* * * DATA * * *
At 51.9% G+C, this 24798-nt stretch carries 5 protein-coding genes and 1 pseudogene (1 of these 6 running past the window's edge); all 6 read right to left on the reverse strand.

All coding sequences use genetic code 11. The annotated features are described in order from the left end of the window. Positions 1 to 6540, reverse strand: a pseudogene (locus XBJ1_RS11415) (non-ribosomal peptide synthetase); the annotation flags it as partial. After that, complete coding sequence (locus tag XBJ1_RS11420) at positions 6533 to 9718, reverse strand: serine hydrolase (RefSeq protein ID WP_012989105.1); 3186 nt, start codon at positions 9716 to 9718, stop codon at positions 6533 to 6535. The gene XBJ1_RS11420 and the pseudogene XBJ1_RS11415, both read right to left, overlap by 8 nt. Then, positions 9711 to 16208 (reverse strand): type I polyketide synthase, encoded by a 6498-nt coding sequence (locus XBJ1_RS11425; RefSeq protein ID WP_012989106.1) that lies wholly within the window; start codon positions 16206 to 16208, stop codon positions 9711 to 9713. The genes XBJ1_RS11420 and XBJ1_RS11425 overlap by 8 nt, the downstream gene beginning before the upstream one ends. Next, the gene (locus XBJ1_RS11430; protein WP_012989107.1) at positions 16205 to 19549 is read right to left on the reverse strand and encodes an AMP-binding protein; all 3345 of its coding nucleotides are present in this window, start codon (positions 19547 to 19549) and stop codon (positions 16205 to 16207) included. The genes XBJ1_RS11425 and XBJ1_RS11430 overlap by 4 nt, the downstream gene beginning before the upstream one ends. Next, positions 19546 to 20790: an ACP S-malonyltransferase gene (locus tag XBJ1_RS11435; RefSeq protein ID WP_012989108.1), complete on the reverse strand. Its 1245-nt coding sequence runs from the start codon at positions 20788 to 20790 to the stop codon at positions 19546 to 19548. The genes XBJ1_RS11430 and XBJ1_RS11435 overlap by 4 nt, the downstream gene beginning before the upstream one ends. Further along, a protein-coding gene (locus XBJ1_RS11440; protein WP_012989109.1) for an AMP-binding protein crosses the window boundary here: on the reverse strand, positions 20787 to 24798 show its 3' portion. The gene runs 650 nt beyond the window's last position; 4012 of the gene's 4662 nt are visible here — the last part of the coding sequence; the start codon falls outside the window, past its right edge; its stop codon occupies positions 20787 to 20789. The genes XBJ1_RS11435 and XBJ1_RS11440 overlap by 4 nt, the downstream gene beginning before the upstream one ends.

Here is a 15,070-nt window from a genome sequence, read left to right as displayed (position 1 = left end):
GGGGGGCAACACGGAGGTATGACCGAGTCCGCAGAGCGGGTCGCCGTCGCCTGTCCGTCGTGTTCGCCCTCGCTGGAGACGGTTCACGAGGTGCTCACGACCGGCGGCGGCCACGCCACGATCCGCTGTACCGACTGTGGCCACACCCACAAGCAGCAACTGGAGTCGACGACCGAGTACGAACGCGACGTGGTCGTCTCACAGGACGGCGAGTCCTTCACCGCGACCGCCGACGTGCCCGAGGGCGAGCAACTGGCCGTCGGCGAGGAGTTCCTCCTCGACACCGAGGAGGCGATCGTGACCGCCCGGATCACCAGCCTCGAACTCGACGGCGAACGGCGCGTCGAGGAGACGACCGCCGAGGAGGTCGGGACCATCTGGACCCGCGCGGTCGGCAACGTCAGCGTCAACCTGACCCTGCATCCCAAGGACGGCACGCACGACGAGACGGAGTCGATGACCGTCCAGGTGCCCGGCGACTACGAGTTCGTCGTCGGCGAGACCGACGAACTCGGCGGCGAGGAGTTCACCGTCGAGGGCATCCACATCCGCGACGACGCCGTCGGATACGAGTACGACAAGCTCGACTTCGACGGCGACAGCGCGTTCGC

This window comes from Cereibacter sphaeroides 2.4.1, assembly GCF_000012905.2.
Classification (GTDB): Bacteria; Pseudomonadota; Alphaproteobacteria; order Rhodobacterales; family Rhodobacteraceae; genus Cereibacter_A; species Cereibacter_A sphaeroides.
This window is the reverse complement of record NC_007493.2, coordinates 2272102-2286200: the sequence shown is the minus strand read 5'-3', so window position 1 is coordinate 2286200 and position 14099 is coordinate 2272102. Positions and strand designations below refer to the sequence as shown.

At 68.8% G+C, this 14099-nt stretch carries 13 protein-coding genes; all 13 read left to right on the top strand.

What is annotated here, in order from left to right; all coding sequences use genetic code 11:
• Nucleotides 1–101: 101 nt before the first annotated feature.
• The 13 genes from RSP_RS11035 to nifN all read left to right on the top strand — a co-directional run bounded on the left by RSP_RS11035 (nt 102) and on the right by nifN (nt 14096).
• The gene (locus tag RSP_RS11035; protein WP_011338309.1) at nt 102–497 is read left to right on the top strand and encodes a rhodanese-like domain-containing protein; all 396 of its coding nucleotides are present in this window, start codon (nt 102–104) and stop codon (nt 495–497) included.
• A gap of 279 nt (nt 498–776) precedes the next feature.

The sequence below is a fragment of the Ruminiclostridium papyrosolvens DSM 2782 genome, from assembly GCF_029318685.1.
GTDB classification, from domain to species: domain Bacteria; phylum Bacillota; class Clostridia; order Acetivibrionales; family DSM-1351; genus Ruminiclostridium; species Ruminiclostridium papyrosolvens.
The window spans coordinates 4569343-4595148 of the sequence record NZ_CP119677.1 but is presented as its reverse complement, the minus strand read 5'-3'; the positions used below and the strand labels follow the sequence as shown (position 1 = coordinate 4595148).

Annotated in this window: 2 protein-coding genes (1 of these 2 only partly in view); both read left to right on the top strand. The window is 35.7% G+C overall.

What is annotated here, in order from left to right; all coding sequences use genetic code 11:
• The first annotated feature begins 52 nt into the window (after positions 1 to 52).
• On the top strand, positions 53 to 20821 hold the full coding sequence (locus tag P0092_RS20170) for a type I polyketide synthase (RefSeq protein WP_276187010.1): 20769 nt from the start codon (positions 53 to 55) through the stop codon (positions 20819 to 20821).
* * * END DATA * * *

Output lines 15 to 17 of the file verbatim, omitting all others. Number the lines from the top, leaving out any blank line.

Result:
GTDB classification, from domain to species: domain Bacteria; phylum Bacillota; class Clostridia; order Acetivibrionales; family DSM-1351; genus Ruminiclostridium; species Ruminiclostridium papyrosolvens.
The window spans coordinates 4569343-4595148 of the sequence record NZ_CP119677.1 but is presented as its reverse complement, the minus strand read 5'-3'; the positions used below and the strand labels follow the sequence as shown (position 1 = coordinate 4595148).

Annotated in this window: 2 protein-coding genes (1 of these 2 only partly in view); both read left to right on the top strand. The window is 35.7% G+C overall.